Monday, November 02, 2015

MySQL-Docker operations. - Part 2: Customizing MySQL in Docker


Previous Episodes:

After seeing the basics of deploying a MySQL server in Docker, in this article we will lay the foundations to customising a node and eventually using more than one server, so that we can cover replication in the next one.

Enabling GTID: the dangerous approach.

To enable GTID, you need to set five variables in the database server:
  • master-info-repository=table
  • relay-log-info-repository=table
  • enforce-gtid-consistency
  • gtid_mode=ON
  • log-bin=mysql-bin
For MySQL 5.6, you also need to set log-slave-updates, but we won't deal with such ancient versions here.
Using the method that we've seen in Part 1, we can use a volume to change the default /etc/my.cnf with our own.
$ cat my-gtid.cnf
[mysqld]
user  = mysql
port  = 3306
log-bin  = mysql-bin
relay-log = mysql-relay
server-id = 12345

master-info-repository=table
relay-log-info-repository=table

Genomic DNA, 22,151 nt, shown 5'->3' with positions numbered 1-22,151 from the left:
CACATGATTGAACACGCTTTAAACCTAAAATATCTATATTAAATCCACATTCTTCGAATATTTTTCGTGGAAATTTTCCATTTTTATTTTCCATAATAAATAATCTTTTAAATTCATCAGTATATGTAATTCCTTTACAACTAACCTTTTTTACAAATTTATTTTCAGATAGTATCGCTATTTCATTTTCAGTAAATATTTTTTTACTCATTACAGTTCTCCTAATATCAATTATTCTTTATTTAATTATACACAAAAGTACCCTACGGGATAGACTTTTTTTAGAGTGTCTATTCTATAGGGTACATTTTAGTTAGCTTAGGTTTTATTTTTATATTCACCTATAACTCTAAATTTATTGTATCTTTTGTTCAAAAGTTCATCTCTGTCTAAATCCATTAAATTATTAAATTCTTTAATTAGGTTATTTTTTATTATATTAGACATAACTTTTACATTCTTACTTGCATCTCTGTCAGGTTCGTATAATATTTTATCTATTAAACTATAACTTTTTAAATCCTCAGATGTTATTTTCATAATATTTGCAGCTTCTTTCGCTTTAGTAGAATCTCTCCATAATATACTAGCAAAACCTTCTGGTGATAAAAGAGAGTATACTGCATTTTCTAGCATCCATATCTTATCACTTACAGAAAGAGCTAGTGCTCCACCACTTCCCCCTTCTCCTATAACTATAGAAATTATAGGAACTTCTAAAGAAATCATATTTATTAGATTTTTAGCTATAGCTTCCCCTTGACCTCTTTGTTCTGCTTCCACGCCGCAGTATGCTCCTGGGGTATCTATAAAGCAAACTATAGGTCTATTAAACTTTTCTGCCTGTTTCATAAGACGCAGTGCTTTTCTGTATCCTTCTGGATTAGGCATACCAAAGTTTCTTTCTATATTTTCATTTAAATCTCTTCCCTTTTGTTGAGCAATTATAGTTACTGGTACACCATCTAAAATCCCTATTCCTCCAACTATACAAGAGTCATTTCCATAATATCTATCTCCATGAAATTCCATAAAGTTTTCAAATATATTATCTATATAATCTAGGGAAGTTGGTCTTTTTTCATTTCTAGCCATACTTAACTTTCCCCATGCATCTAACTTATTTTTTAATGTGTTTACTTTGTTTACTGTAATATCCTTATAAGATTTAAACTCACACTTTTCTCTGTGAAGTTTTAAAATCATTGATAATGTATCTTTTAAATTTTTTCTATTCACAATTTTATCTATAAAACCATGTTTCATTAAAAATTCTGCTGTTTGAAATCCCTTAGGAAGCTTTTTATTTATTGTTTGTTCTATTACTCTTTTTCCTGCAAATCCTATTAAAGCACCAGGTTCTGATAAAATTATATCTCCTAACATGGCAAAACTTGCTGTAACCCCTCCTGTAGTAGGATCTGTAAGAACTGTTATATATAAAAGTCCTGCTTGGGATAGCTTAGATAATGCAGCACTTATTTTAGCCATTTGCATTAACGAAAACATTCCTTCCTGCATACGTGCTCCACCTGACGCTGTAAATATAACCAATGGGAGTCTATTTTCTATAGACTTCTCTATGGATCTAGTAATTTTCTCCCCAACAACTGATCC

gtid_mode=ON
enforce-gtid-consistency
However, this approach may fail. It will work with some MySQL images, but depending on how the image is built, the server may not install at all.
$ docker run --name boxedmysql \
    -e MYSQL_ROOT_PASSWORD=secret \
    -v $PWD/my-gtid.cnf:/etc/my.cnf \
    -d mysql/mysql-server
b9c15ed3c40c078db5335dcb76c10da1788cee43b3e32e20c22b937af50248c5

$ docker exec -it boxedmysql bash
Error response from daemon: Container boxedmysql is not running
The reason for the failure is Bug#78957. When my.cnf contains log-bin and mysql is called prior to the installation to perform some detection tasks, the server creates the binary log index in the data directory. After that, the installation task will abort because the data directory is not empty. It sounds as if there is a set of unnecessary actions here (the server should not create the index without other components in place, and the installer should not complain about finding a harmless file in the data directory) but this is the way it is, and we should work around it. At the time of writing, the bug has received a temporary fix and the installation now works.